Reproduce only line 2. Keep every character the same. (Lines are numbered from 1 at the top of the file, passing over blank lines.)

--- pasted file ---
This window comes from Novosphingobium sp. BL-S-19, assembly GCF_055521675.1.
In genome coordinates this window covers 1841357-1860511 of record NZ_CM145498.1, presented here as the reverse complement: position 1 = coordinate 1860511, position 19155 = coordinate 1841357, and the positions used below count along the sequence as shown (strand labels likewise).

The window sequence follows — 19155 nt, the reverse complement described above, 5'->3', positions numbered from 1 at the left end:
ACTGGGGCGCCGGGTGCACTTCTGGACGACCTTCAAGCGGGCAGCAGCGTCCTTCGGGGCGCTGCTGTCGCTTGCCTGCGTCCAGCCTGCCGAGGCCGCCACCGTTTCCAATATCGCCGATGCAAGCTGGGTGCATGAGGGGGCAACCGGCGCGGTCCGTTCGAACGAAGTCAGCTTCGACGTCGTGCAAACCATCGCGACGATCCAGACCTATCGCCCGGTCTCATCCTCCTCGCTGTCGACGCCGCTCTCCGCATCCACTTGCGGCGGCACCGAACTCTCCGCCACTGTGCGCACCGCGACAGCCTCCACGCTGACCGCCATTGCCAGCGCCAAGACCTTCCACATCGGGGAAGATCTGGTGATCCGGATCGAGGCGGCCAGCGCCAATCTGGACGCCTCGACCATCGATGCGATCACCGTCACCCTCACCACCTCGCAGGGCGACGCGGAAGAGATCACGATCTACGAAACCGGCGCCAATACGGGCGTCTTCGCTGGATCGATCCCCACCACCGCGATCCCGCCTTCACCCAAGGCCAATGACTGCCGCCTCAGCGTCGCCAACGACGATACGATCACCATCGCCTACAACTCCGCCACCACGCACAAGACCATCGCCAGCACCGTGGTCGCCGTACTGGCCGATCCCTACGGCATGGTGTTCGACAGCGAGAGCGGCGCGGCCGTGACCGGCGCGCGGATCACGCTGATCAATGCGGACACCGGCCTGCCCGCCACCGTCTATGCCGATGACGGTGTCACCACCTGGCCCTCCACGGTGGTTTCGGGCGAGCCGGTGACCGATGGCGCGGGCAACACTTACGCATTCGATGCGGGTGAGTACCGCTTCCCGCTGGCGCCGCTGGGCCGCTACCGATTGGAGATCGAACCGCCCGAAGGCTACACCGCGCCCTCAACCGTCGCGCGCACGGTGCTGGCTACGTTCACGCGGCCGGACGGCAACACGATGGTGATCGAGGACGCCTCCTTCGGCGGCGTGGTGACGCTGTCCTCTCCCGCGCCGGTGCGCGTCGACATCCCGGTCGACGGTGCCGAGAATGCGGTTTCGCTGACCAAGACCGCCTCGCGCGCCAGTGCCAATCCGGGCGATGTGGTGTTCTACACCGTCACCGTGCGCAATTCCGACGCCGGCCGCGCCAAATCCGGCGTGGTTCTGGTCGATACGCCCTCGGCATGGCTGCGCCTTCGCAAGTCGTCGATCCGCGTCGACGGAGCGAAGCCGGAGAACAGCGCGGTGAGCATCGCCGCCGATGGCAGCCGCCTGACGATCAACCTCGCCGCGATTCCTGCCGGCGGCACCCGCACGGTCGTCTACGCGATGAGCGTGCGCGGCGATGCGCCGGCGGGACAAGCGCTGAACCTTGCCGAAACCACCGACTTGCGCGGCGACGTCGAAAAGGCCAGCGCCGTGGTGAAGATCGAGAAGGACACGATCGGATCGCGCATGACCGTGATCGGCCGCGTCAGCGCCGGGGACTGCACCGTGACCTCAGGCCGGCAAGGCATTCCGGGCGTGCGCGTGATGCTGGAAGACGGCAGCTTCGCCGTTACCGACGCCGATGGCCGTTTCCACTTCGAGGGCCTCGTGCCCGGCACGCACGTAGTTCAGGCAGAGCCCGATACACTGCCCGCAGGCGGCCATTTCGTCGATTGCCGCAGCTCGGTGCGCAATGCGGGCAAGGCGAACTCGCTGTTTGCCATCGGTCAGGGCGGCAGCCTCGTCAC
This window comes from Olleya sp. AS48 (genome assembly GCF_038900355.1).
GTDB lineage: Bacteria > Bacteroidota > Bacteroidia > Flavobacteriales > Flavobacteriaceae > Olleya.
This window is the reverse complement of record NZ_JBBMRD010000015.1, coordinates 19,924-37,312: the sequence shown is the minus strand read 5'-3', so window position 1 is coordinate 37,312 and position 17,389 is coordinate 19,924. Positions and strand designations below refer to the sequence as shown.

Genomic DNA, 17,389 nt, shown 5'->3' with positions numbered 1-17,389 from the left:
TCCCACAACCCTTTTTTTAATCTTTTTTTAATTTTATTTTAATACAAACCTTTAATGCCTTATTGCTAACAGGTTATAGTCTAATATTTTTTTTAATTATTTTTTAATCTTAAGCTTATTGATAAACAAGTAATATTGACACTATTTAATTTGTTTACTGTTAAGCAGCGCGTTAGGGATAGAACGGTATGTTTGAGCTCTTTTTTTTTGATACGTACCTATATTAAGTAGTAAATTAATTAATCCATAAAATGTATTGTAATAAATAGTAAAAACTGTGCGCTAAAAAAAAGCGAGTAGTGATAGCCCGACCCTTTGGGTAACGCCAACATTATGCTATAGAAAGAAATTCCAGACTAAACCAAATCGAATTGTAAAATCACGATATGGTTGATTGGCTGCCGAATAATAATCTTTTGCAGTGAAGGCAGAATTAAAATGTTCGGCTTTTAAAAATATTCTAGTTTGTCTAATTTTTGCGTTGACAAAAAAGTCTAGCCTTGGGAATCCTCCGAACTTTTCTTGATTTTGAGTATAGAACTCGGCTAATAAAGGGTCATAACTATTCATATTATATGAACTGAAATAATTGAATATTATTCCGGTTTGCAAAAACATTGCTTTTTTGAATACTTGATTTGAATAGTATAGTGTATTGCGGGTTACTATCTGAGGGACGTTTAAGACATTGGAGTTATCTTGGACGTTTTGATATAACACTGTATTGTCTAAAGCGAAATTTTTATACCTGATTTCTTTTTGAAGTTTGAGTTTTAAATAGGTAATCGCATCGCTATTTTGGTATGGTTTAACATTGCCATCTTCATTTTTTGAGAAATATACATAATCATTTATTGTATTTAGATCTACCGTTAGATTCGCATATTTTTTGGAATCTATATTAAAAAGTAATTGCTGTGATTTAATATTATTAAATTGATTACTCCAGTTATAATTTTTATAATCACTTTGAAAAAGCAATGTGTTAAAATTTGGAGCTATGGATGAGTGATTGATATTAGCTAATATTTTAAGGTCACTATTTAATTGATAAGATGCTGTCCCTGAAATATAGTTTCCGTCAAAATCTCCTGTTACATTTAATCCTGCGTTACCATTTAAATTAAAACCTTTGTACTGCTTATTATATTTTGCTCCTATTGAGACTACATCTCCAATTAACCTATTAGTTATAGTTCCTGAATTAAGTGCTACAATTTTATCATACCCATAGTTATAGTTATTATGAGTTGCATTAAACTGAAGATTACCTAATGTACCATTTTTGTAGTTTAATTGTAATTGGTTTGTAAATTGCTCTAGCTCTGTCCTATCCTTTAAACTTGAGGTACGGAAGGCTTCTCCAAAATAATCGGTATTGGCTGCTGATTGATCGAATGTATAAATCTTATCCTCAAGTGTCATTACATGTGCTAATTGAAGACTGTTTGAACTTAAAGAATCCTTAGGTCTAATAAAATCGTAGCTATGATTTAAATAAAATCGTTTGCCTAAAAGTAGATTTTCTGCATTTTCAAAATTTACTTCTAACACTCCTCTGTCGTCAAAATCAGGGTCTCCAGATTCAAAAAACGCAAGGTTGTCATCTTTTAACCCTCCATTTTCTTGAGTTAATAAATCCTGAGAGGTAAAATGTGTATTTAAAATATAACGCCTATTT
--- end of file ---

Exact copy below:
In genome coordinates this window covers 1841357-1860511 of record NZ_CM145498.1, presented here as the reverse complement: position 1 = coordinate 1860511, position 19155 = coordinate 1841357, and the positions used below count along the sequence as shown (strand labels likewise).